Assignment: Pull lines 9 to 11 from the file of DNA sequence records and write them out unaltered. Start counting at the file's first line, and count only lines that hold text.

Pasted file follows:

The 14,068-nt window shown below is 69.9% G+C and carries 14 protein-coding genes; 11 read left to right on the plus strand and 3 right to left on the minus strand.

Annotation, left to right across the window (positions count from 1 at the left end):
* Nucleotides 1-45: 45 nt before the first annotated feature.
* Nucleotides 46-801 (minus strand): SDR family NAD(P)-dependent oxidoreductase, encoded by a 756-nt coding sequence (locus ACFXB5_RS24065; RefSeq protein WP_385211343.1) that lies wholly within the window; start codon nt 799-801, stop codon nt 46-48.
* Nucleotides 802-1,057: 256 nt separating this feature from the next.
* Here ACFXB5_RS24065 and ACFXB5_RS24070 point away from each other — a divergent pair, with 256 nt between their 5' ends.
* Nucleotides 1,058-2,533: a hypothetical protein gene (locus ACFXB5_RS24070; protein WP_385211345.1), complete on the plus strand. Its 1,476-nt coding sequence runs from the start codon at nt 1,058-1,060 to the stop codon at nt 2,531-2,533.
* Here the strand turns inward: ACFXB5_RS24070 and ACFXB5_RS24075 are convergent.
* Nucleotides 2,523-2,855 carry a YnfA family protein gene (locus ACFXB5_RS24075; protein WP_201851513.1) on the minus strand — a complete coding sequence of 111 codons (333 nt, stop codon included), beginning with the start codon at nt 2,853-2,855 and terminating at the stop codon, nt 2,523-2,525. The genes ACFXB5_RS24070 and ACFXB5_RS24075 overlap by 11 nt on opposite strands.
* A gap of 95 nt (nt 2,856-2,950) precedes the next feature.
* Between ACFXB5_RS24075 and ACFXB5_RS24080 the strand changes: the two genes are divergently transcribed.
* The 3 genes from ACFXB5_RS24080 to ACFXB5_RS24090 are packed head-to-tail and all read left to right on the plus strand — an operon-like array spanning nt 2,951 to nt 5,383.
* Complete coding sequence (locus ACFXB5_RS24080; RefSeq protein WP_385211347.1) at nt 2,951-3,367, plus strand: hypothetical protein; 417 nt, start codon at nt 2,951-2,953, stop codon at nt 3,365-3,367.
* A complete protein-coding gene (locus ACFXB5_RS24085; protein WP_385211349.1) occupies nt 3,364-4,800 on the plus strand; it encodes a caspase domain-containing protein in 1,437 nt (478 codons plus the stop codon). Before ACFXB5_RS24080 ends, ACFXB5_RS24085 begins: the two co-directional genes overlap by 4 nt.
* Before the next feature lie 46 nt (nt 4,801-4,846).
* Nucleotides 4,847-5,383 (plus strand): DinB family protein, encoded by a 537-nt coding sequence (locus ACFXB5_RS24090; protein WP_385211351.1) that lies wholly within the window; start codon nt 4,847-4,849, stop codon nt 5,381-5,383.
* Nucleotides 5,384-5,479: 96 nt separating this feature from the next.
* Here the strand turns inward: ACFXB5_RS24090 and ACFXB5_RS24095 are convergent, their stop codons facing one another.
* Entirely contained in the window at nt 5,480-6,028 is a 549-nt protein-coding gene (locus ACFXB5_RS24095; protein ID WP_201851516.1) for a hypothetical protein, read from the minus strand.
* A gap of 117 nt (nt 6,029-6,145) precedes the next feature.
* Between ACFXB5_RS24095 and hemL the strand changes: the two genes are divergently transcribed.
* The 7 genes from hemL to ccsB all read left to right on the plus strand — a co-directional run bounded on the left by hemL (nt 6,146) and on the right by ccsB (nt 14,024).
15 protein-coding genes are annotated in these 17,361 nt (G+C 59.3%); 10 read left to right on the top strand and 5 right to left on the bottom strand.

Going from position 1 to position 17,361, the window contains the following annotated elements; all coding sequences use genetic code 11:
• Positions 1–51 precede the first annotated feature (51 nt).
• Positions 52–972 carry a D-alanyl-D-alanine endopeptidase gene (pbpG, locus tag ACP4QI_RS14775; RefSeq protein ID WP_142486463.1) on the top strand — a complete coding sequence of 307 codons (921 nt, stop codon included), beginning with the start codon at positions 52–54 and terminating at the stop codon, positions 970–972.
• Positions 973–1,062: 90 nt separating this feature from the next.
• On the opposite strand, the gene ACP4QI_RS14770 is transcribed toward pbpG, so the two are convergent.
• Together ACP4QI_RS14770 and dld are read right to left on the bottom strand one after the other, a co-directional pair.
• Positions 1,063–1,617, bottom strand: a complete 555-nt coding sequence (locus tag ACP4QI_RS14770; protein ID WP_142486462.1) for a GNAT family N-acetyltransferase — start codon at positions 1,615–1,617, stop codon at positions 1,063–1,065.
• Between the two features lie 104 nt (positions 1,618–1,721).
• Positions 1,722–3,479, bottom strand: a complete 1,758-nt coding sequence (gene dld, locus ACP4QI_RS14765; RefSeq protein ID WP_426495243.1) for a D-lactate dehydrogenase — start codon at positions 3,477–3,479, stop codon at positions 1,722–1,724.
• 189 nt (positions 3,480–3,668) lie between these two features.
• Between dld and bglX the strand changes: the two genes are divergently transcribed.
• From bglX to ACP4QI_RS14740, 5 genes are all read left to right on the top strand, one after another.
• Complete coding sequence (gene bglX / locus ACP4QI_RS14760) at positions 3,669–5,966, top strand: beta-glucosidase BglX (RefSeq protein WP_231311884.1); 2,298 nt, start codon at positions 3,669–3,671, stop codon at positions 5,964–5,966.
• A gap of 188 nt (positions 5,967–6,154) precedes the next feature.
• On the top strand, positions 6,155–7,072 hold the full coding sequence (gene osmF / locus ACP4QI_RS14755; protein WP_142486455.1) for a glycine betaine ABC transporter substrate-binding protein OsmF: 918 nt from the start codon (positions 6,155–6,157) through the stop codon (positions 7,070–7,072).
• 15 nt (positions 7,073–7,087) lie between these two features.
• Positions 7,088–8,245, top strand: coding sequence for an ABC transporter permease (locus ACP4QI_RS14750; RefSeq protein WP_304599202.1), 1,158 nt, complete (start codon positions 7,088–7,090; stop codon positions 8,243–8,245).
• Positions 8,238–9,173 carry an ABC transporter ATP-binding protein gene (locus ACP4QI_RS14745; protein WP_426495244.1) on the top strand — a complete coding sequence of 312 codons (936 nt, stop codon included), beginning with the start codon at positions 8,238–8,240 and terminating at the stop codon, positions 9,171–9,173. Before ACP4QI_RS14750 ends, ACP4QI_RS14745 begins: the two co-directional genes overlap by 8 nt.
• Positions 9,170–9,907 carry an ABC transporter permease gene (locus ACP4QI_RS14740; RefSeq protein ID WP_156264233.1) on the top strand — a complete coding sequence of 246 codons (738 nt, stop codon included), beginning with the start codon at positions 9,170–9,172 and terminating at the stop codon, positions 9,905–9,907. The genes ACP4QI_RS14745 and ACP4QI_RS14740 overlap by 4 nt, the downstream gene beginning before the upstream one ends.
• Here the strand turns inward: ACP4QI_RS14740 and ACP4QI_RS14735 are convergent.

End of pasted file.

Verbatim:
* Nucleotides 2,523-2,855 carry a YnfA family protein gene (locus ACFXB5_RS24075; protein WP_201851513.1) on the minus strand — a complete coding sequence of 111 codons (333 nt, stop codon included), beginning with the start codon at nt 2,853-2,855 and terminating at the stop codon, nt 2,523-2,525. The genes ACFXB5_RS24070 and ACFXB5_RS24075 overlap by 11 nt on opposite strands.
* A gap of 95 nt (nt 2,856-2,950) precedes the next feature.
* Between ACFXB5_RS24075 and ACFXB5_RS24080 the strand changes: the two genes are divergently transcribed.